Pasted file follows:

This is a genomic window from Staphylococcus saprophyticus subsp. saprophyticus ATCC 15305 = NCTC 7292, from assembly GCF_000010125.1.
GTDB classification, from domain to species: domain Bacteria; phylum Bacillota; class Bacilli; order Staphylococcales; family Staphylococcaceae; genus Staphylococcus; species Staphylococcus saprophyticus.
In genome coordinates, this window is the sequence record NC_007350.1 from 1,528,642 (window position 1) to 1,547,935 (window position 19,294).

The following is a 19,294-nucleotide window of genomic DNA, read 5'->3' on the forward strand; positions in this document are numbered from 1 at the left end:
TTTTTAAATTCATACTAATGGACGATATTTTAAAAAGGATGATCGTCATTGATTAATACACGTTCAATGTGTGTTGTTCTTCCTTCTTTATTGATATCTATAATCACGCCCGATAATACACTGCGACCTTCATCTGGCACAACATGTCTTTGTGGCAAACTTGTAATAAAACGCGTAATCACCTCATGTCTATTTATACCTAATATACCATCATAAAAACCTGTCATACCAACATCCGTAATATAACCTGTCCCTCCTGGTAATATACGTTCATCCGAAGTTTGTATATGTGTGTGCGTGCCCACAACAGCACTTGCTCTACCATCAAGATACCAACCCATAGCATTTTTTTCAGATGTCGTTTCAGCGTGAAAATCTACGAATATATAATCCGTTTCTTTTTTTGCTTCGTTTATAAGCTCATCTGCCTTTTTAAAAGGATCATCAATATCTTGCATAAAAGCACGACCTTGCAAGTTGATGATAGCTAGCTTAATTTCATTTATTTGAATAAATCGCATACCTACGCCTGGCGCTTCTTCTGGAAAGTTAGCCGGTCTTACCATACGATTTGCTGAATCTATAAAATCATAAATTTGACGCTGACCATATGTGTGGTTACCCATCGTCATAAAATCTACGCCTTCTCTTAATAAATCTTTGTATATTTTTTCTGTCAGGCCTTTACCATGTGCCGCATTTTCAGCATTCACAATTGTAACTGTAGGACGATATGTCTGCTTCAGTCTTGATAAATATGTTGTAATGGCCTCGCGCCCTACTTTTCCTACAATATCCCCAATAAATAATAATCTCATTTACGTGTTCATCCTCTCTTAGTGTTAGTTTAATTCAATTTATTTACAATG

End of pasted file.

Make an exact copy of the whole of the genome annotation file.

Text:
This is a genomic window from Staphylococcus saprophyticus subsp. saprophyticus ATCC 15305 = NCTC 7292, from assembly GCF_000010125.1.
GTDB classification, from domain to species: domain Bacteria; phylum Bacillota; class Bacilli; order Staphylococcales; family Staphylococcaceae; genus Staphylococcus; species Staphylococcus saprophyticus.
In genome coordinates, this window is the sequence record NC_007350.1 from 1,528,642 (window position 1) to 1,547,935 (window position 19,294).

The following is a 19,294-nucleotide window of genomic DNA, read 5'->3' on the forward strand; positions in this document are numbered from 1 at the left end:
TTTTTAAATTCATACTAATGGACGATATTTTAAAAAGGATGATCGTCATTGATTAATACACGTTCAATGTGTGTTGTTCTTCCTTCTTTATTGATATCTATAATCACGCCCGATAATACACTGCGACCTTCATCTGGCACAACATGTCTTTGTGGCAAACTTGTAATAAAACGCGTAATCACCTCATGTCTATTTATACCTAATATACCATCATAAAAACCTGTCATACCAACATCCGTAATATAACCTGTCCCTCCTGGTAATATACGTTCATCCGAAGTTTGTATATGTGTGTGCGTGCCCACAACAGCACTTGCTCTACCATCAAGATACCAACCCATAGCATTTTTTTCAGATGTCGTTTCAGCGTGAAAATCTACGAATATATAATCCGTTTCTTTTTTTGCTTCGTTTATAAGCTCATCTGCCTTTTTAAAAGGATCATCAATATCTTGCATAAAAGCACGACCTTGCAAGTTGATGATAGCTAGCTTAATTTCATTTATTTGAATAAATCGCATACCTACGCCTGGCGCTTCTTCTGGAAAGTTAGCCGGTCTTACCATACGATTTGCTGAATCTATAAAATCATAAATTTGACGCTGACCATATGTGTGGTTACCCATCGTCATAAAATCTACGCCTTCTCTTAATAAATCTTTGTATATTTTTTCTGTCAGGCCTTTACCATGTGCCGCATTTTCAGCATTCACAATTGTAACTGTAGGACGATATGTCTGCTTCAGTCTTGATAAATATGTTGTAATGGCCTCGCGCCCTACTTTTCCTACAATATCCCCAATAAATAATAATCTCATTTACGTGTTCATCCTCTCTTAGTGTTAGTTTAATTCAATTTATTTACAATG